By day Nick Ahad is the long-serving theatre critic of the Yorkshire Post. By night he is directing A Muslamic Love Story, which he has also written.
Ahad’s latest work had a short run last year and attracted the sort of flak he routinely dishes out with one scribe suggesting he had made the schoolboy error of tackling too many themes.
“That was my colleague at the Yorkshire Post Rob McPhee who said that in a review, and when he came into work he said ‘I feel I bit awkward writing this,’” recalls Ahad. “I said I asked you to review and I’m a professional so I want it reviewed properly. I really appreciated his honesty and a lot of the things he said were really spot on as the piece last year was almost a showcase of an idea I wanted to try out.
“I spent a long time taking on all the feedback and we now have funding from the Arts Council so in the last few weeks I’ve been working with the cast and they are saying it feels like a new production. It has the same spine of the story, but it feels like a very different piece of work, so hopefully it hasn’t got those schoolboy errors in it. As much as I wanted to talk about this subject I also wanted to write an interesting play as no-one wants to listen to a one hour 15 minute lecture.”
But it must be hard sitting in a dark theatre opining on other people’s work they have sweated blood over and then heading off to the rehearsal room to direct your own play?
“What I’ve realised was that, because I’ve been a critic for such a long time and have relationships with a lots of people who make work in West Yorkshire, I wondered if I would be compromised and I started to feel like that,” Ahad muses. “But my harshest review was from Rod who I’ve worked alongside for ten years and he didn’t hold back because he is a professional theatre critic. It really reminded me that although I am a theatre critic, I am also a person, so I can separate all those things. I’m a very good theatre critic and I can look at pieces of work, but in the rehearsal room I am writing or directing a play.
“It was quite cool to see I can completely delineate the two different things as I’m still learning as a playwright, but I’m certainly not learning as a theatre critic as I’ve doing it 15 years. I now really understand the value of me being honest if it is a friend who has made a piece of work, there is no value in giving them a nice review because my friend gave me a bad review with was incredibly helpful because it was so astute. Your friends will never be entirely honest, and an audience will tell you, but I valued Rod’s honesty.”
A Muslamic Love Story is a gay love story with a very modern twist.
“There’s a black guy called Tony and an English guy called Dan and they are in a relationship, but Tony can’t tell his parents because they are Christians and in his community it would be frowned upon,” says Ahad. “Dan gets tired of waiting for Tony so he meets an Asian boy called Kasim. He falls in love with Kasim and they begin a relationship.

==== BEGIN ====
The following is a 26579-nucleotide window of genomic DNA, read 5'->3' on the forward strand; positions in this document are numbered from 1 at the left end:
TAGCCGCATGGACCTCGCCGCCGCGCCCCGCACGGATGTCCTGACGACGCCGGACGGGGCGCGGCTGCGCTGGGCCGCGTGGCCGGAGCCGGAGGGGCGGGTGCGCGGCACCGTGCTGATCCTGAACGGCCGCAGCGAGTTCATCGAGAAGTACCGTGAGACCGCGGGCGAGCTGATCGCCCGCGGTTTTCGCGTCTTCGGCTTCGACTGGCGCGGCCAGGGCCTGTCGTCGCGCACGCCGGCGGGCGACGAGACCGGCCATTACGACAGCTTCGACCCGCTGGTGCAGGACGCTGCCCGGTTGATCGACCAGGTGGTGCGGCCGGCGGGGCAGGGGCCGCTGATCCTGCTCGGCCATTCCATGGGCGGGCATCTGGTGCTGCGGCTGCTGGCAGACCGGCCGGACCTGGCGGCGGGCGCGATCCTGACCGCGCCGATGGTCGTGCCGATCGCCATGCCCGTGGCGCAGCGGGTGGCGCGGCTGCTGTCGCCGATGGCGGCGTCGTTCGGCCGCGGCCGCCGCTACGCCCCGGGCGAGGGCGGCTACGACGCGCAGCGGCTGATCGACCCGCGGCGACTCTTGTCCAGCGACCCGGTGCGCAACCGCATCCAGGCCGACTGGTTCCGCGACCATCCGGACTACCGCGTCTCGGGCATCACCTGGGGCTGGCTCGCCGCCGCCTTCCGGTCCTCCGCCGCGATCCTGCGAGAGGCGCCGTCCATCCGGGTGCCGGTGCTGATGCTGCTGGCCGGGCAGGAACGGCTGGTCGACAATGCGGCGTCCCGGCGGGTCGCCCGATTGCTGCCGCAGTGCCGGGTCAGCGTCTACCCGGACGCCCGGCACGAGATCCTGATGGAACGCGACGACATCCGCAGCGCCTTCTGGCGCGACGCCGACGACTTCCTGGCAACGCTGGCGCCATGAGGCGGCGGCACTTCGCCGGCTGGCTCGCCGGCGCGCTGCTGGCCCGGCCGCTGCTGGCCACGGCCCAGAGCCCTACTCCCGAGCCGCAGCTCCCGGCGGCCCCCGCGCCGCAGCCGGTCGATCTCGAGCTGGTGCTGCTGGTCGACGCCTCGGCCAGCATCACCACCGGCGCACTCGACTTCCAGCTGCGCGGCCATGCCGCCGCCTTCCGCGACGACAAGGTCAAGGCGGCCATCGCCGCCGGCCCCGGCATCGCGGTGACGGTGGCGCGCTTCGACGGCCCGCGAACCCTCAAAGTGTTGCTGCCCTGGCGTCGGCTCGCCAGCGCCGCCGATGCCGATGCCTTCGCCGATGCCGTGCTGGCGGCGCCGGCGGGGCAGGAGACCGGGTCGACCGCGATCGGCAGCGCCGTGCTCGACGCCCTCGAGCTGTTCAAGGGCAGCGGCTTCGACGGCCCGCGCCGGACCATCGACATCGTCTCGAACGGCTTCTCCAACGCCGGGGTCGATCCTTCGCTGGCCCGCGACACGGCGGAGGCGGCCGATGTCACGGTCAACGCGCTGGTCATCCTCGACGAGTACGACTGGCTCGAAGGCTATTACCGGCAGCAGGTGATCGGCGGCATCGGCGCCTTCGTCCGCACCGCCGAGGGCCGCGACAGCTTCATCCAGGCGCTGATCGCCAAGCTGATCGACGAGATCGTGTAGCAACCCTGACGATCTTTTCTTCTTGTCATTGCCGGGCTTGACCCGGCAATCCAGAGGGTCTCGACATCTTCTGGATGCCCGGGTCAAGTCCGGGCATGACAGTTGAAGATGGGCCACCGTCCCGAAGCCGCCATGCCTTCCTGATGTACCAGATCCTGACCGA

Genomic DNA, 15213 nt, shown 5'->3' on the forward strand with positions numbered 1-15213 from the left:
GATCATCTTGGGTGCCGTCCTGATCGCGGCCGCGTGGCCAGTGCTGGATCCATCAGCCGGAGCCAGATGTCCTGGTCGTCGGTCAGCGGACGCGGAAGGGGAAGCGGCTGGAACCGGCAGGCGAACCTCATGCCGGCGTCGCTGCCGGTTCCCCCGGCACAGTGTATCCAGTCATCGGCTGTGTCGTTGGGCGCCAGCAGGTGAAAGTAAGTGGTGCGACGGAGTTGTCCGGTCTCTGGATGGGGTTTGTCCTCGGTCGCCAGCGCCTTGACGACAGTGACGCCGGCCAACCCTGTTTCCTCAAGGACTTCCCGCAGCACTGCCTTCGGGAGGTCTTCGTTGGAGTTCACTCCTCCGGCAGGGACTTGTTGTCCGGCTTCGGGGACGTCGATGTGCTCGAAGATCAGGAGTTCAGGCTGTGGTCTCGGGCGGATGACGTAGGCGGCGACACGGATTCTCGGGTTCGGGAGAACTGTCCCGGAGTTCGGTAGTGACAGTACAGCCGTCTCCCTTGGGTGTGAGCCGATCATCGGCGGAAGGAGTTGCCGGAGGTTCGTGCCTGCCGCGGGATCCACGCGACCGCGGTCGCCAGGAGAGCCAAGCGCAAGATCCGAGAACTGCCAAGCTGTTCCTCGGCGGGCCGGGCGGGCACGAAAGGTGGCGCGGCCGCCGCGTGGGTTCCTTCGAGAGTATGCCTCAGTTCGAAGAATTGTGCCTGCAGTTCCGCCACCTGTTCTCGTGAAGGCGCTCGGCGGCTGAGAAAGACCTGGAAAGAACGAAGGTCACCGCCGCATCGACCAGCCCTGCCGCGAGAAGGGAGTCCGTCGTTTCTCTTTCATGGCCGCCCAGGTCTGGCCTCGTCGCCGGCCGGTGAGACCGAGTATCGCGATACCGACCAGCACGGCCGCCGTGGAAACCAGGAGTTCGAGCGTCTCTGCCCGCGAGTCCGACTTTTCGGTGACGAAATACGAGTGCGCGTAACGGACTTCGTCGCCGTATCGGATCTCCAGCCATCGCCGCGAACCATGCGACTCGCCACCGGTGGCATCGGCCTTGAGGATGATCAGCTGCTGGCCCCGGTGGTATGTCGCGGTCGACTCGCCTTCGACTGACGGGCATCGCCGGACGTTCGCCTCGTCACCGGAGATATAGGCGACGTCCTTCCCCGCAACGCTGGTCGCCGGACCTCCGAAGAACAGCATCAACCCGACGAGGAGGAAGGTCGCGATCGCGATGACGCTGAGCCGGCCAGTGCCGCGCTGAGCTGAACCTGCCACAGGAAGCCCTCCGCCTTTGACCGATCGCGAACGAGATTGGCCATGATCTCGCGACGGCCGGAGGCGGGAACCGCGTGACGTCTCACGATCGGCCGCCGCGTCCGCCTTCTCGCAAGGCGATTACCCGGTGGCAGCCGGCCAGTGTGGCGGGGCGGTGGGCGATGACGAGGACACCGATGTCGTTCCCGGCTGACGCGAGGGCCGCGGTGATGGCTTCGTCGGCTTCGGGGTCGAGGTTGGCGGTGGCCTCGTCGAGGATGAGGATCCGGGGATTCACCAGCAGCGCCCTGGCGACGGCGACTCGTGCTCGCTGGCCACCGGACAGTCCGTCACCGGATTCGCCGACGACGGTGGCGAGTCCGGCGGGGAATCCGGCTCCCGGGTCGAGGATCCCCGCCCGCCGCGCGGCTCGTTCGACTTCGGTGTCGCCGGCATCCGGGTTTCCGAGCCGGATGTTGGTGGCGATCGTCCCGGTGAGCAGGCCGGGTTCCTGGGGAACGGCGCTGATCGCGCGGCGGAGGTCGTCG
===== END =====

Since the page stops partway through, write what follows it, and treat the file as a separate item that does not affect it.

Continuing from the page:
“Kasim does stand up to his family, even though he is Muslim, and tells them he is gay. Kasim and Dan are together and Tony is out the picture but he discovers his ex-boyfriend is with a Muslim. So Tony becomes violently Islamphobic and hates Muslims, but he manages to wiggle his way his way back into their lives. It’s about what happens when you have someone so consumed with hate like Tony, but Kasim’s story is about how he is rejected by his Muslim community and his family. It’s about their lives colliding and the tensions between the three of them.”
The homophobic attitudes of some people in minority communities is a pretty touchy topic to take on so early in a writing career.
“Maybe some of it is something about me being mixed race and I was a poor kid in a posh school on a scholarship so I had the mickey taken out of me and I always feel like I am on the side of the oppressed. But I think the lines have become really blurred in recent times – once you were liberal or not liberal – but it is less like a line and has become like a bloody grid. To me the most oppressed minority in Britain today are Muslims, but at the same time how can such an oppressed minority then oppress another minority which is what the play is about. I don’t have an answer, but it fills me with sadness that we can’t move past that.
“I’m really pleased with the way the play is looking and we’ve worked incredibly hard to get it right. I watched it last night and a couple of scenes really moved me so I hope people will watch a piece of work that holds their attention for an hour or so. The one thing I hope is that they think about how we find ourselves in a place where we find so many reasons to hate and so few not to. It sounds cheesy, but just live and let live.”
By Paul Clarke
A Muslamic Love Story is at Bradford’s Theatre in the Mill from November 7 to November 9, 2013.